The art and landscape architecture of sculptor Isamu Noguchi transported a sold-out audience to a time and place that this influential American designer once occupied.

Marc Treib, Professor Emeritus of Architecture at University of California Berkley, delivered an enlightening presentation through a succession of well-curated slides, which explored the extraordinary depth and breadth of Noguchi‘s work spanning over half a century during the 20th century.

“Noguchi is best known for his sculptures that integrate aspects of both western modernity and Japanese tradition,” said Marc about the sculptor who was born to an American mother and Japanese father.

From his early works in the 1930s to his acclaimed California Scenario masterwork in the 1980s, Marc said that Noguchi succeeded in conceiving and constructing a series of very remarkable places.

However, Marc dismissed the notion that Noguchi was primarily a sculptor who worked in stone, noting the works he produced in aluminium, and the forms he cast in bronze and stainless steel. Noguchi further developed his artistic aesthetic when he designed stage décor for dance in the 1930s which would inform his later work.

“Both landscape and sculpture, he believed, had space at their very root.”

“Noguchi occupies a space well removed from normal landscape architecture. Instead, as an artist he relied more on intuitive thought rather than functional analysis. He shaped his landscapes as if making sculpture,” said Marc.

“For the most part they differed markedly from landscapes produced by landscape architects or architects. Utility entered into his considerations, of course, and so did people, but they were different. These landscapes were intended as sculpture. Spatial sculpture; works of art,” explained Marc.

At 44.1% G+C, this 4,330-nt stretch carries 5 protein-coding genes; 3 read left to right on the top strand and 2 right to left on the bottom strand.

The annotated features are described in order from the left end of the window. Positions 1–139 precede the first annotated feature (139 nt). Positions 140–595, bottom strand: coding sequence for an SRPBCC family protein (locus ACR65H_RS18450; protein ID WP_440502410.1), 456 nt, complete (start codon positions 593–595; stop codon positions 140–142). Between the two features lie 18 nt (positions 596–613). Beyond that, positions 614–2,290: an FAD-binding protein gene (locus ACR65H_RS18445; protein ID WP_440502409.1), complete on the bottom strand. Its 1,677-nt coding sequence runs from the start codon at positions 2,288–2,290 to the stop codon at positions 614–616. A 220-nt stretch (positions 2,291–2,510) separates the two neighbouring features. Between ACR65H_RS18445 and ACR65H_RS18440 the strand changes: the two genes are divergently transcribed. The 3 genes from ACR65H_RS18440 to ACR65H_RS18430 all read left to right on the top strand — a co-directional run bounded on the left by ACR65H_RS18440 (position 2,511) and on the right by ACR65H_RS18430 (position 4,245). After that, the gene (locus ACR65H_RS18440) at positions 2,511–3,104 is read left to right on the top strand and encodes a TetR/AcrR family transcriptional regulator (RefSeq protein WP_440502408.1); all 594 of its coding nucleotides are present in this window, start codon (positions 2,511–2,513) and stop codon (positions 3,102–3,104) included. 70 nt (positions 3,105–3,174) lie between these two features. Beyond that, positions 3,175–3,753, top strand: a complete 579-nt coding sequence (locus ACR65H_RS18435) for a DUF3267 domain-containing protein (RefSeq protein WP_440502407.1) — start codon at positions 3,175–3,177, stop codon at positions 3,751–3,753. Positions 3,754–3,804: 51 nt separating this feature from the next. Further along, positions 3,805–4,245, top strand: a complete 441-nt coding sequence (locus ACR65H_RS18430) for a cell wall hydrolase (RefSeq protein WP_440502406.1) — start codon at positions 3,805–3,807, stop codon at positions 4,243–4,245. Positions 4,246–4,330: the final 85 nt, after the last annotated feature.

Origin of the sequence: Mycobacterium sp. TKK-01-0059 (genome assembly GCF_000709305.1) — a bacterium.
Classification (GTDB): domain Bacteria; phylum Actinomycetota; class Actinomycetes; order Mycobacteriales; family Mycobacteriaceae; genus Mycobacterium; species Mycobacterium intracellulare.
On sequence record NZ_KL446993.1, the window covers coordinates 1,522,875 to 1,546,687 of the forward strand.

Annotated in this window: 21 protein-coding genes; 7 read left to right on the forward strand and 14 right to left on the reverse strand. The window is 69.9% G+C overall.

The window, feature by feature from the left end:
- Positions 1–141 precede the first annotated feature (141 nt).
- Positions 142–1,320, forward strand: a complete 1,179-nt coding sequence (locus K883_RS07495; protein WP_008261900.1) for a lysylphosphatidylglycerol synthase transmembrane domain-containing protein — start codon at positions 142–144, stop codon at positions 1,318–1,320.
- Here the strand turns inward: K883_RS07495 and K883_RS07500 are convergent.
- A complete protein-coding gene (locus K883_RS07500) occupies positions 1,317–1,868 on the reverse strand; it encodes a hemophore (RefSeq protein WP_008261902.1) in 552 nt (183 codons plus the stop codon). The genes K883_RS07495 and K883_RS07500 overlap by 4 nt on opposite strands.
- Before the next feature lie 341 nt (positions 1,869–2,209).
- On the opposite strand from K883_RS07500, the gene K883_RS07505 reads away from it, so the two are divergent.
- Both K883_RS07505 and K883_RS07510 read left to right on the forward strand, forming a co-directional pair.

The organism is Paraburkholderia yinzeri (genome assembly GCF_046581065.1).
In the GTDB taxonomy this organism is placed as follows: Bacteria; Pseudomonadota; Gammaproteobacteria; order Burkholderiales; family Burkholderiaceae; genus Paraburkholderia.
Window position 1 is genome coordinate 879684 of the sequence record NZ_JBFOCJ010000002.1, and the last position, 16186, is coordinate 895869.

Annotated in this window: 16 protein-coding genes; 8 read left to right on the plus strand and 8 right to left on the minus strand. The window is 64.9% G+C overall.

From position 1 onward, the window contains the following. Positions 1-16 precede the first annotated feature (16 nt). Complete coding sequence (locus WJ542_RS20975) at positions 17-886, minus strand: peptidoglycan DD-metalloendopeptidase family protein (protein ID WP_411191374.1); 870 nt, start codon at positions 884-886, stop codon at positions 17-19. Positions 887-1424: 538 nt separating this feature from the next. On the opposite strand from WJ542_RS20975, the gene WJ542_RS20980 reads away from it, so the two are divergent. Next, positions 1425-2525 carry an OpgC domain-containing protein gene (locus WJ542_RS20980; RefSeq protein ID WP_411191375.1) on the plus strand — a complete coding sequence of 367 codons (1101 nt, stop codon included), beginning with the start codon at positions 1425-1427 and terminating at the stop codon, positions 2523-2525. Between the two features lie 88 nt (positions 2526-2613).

“Both landscape and sculpture, he believed, had space at their very root.”

Marc highlighted a number of Noguchi’s landscapes some never realised and those constructed to much acclaim such as Rose Sculpture Garden 1965 at the Israel Museum in Jerusalem; court yards and terrace for the Connecticut General Life Insurance building 1956; Garden of Peace at UNESCO House 1958, Paris; and garden and fountain for New Readers Digest building 1951, Tokyo.

Noguchi’s body of work elevates landscape architecture to the level of art and it illustrates how there is room in the profession for landscapes that do more than just satisfy the pragmatics and the client brief.

Marc Treib asked us: “Can we or should we accept the idea that a garden or a plaza is regarded as sculpture or even that a landscape can or should even be conceived by its maker in just that way?”This article is based on a lecture The Landscapes of Isamu Noguchi: The Garden as Sculpture delivered by Marc Treib on Tuesday 18 October 2016 at State Library of Queensland. It was sponsored  by ATCH (Architecture Theory Criticism History) Research Centre, UQ Architecture; Landscape Architecture, School of Design, Creative Industries Faculty, QUT; and State Library of Queensland, Asia Pacific Design Library.

Image: Noguchi Isamu California Scenario Costa Mesa CA 1982 Evening view of wedge.


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